I started out with AMOS on my Amiga which was a perfect language to learn, it was a dialect of BASIC but had unique features in that it was fast for an interpreted language and had many multimedia-based functions that allowed you to create something artful and visual very easily (far more captivating than Forms and OS GUIs). At the same time it allowed you to grow giving you quite a lot of higher capabilities, even allowing embeded Assembler routines. You didn't need to worry about chipsets, includes or compilers to get started, as it just ran code that you typed in it's own environment at the press of a hotkey.
Sadly I don't know of anything since that has the flexibility, quick set-up, or the shallow learning curve.
In my opinion, and I may be slated by those 'real programmers' out there, the best way to get started in this generation is to start with scripting. Others have mentioned Python, which is a great language, but most implementations I've seen are command-line based, and even the IDEs tend to be formal and based around projects, modules and classes which is a barrier to getting up an running. Also Python's no-braces approach makes it look rather different to most of the other main-stream languages out there (closer to original basic flavours however, so you may prefer).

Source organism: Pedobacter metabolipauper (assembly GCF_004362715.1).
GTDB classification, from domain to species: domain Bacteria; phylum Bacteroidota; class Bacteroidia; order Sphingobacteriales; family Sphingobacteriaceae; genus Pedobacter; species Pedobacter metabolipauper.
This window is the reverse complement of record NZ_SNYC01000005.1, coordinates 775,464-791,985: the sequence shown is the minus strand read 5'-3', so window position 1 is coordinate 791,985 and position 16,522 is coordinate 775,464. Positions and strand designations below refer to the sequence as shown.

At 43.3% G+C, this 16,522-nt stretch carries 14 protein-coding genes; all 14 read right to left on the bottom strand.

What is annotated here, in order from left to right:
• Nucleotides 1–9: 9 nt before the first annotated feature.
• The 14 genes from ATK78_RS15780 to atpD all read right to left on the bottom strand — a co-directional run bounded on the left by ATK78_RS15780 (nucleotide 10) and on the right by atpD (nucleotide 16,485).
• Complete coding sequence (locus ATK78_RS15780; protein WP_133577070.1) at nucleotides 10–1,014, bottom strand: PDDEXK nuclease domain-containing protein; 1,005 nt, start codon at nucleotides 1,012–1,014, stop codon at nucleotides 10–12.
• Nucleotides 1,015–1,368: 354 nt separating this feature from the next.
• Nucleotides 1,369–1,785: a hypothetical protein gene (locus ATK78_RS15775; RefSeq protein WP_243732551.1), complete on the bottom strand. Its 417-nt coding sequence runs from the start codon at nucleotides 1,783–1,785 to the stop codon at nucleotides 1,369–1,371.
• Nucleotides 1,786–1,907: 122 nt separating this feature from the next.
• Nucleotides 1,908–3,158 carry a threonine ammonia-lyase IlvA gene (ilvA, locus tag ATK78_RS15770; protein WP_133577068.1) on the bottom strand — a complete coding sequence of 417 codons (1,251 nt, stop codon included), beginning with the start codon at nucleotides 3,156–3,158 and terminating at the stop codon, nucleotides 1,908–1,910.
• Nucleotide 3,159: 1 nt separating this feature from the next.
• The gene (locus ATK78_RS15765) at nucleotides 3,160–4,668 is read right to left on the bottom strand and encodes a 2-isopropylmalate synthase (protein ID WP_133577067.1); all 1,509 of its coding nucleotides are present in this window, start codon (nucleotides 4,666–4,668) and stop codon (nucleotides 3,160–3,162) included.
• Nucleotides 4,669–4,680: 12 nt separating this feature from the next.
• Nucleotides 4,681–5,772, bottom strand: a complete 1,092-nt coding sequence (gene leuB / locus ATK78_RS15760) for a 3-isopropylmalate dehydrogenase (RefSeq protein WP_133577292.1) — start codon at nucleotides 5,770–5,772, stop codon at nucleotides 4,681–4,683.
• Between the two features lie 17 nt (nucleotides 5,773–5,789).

Obviously a learner shouldn't stop there, and once they have the basics, should move on. The more languages and concepts you learn, the more caring-a-coder you become :) Other languages that all coders should have a basic grounding in, all because they each have unique concepts to offer:
- every coder/kid should know about Monty Python, and the language doubly-so, even if only for it's flexibility of application.
- not a personal favourite but it has a unique way of looking at things, including Androids
- the power behind so many systems, first memories of actually calling an OS window into existance manually.
- is like the Latin/Elvis of coding.
- helps with the fundementals of how computers work.
- any form of server side language to help understand servers and the web.
- Ok I don't even know this one, but I want to...